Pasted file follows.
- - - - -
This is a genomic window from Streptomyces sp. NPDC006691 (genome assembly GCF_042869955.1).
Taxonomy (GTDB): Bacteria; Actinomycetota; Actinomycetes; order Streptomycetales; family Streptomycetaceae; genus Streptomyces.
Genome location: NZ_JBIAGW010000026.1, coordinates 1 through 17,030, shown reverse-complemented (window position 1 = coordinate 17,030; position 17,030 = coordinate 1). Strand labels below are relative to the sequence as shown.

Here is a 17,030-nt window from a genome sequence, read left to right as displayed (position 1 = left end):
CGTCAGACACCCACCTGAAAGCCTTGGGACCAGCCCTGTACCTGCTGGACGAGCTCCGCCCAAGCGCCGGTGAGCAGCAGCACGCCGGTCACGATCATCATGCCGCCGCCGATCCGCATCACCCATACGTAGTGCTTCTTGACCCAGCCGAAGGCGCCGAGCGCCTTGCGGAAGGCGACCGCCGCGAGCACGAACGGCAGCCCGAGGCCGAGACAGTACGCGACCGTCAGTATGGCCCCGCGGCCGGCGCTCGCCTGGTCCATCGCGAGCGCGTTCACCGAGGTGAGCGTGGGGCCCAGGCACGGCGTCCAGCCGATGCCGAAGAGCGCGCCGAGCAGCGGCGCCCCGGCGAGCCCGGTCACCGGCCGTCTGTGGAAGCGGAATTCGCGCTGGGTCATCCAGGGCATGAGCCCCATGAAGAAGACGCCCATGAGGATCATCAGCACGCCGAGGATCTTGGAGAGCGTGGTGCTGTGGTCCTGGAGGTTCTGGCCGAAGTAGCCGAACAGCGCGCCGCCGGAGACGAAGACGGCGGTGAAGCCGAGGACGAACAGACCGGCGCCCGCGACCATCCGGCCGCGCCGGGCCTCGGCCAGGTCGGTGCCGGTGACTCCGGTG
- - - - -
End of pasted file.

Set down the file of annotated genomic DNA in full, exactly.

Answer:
This is a genomic window from Streptomyces sp. NPDC006691 (genome assembly GCF_042869955.1).
Taxonomy (GTDB): Bacteria; Actinomycetota; Actinomycetes; order Streptomycetales; family Streptomycetaceae; genus Streptomyces.
Genome location: NZ_JBIAGW010000026.1, coordinates 1 through 17,030, shown reverse-complemented (window position 1 = coordinate 17,030; position 17,030 = coordinate 1). Strand labels below are relative to the sequence as shown.

Here is a 17,030-nt window from a genome sequence, read left to right as displayed (position 1 = left end):
CGTCAGACACCCACCTGAAAGCCTTGGGACCAGCCCTGTACCTGCTGGACGAGCTCCGCCCAAGCGCCGGTGAGCAGCAGCACGCCGGTCACGATCATCATGCCGCCGCCGATCCGCATCACCCATACGTAGTGCTTCTTGACCCAGCCGAAGGCGCCGAGCGCCTTGCGGAAGGCGACCGCCGCGAGCACGAACGGCAGCCCGAGGCCGAGACAGTACGCGACCGTCAGTATGGCCCCGCGGCCGGCGCTCGCCTGGTCCATCGCGAGCGCGTTCACCGAGGTGAGCGTGGGGCCCAGGCACGGCGTCCAGCCGATGCCGAAGAGCGCGCCGAGCAGCGGCGCCCCGGCGAGCCCGGTCACCGGCCGTCTGTGGAAGCGGAATTCGCGCTGGGTCATCCAGGGCATGAGCCCCATGAAGAAGACGCCCATGAGGATCATCAGCACGCCGAGGATCTTGGAGAGCGTGGTGCTGTGGTCCTGGAGGTTCTGGCCGAAGTAGCCGAACAGCGCGCCGCCGGAGACGAAGACGGCGGTGAAGCCGAGGACGAACAGACCGGCGCCCGCGACCATCCGGCCGCGCCGGGCCTCGGCCAGGTCGGTGCCGGTGACTCCGGTG